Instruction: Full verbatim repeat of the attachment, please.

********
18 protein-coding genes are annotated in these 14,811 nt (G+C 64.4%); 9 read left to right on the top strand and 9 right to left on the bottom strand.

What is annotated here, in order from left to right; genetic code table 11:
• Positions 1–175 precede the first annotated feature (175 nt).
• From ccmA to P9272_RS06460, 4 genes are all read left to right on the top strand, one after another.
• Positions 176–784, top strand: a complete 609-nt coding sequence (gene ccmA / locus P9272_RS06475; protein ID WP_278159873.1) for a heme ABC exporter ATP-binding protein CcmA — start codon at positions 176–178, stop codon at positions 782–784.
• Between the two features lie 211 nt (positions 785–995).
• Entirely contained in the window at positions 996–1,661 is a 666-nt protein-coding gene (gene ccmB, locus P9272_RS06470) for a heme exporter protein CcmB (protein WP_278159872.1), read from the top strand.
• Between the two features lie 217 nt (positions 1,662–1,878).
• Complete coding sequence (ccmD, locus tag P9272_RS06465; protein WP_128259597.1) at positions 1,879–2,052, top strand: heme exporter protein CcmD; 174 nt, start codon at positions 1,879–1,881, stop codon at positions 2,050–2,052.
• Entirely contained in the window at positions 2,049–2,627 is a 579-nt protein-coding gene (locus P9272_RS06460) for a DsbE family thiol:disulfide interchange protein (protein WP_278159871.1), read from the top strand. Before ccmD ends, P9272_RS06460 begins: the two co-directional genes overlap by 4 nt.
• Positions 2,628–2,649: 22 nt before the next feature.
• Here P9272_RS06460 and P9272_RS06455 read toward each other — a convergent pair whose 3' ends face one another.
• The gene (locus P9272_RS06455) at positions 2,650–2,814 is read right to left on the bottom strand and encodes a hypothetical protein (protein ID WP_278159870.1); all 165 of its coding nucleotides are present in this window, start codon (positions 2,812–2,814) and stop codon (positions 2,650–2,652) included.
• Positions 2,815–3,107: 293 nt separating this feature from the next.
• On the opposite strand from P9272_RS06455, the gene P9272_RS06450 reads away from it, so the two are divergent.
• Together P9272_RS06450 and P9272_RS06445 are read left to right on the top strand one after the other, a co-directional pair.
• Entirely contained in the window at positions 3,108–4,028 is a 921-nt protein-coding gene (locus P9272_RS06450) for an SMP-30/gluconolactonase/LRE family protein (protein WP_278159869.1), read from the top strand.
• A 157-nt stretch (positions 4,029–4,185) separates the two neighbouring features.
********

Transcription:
18 protein-coding genes are annotated in these 14,811 nt (G+C 64.4%); 9 read left to right on the top strand and 9 right to left on the bottom strand.

What is annotated here, in order from left to right; genetic code table 11:
• Positions 1–175 precede the first annotated feature (175 nt).
• From ccmA to P9272_RS06460, 4 genes are all read left to right on the top strand, one after another.
• Positions 176–784, top strand: a complete 609-nt coding sequence (gene ccmA / locus P9272_RS06475; protein ID WP_278159873.1) for a heme ABC exporter ATP-binding protein CcmA — start codon at positions 176–178, stop codon at positions 782–784.
• Between the two features lie 211 nt (positions 785–995).
• Entirely contained in the window at positions 996–1,661 is a 666-nt protein-coding gene (gene ccmB, locus P9272_RS06470) for a heme exporter protein CcmB (protein WP_278159872.1), read from the top strand.
• Between the two features lie 217 nt (positions 1,662–1,878).
• Complete coding sequence (ccmD, locus tag P9272_RS06465; protein WP_128259597.1) at positions 1,879–2,052, top strand: heme exporter protein CcmD; 174 nt, start codon at positions 1,879–1,881, stop codon at positions 2,050–2,052.
• Entirely contained in the window at positions 2,049–2,627 is a 579-nt protein-coding gene (locus P9272_RS06460) for a DsbE family thiol:disulfide interchange protein (protein WP_278159871.1), read from the top strand. Before ccmD ends, P9272_RS06460 begins: the two co-directional genes overlap by 4 nt.
• Positions 2,628–2,649: 22 nt before the next feature.
• Here P9272_RS06460 and P9272_RS06455 read toward each other — a convergent pair whose 3' ends face one another.
• The gene (locus P9272_RS06455) at positions 2,650–2,814 is read right to left on the bottom strand and encodes a hypothetical protein (protein ID WP_278159870.1); all 165 of its coding nucleotides are present in this window, start codon (positions 2,812–2,814) and stop codon (positions 2,650–2,652) included.
• Positions 2,815–3,107: 293 nt separating this feature from the next.
• On the opposite strand from P9272_RS06455, the gene P9272_RS06450 reads away from it, so the two are divergent.
• Together P9272_RS06450 and P9272_RS06445 are read left to right on the top strand one after the other, a co-directional pair.
• Entirely contained in the window at positions 3,108–4,028 is a 921-nt protein-coding gene (locus P9272_RS06450) for an SMP-30/gluconolactonase/LRE family protein (protein WP_278159869.1), read from the top strand.
• A 157-nt stretch (positions 4,029–4,185) separates the two neighbouring features.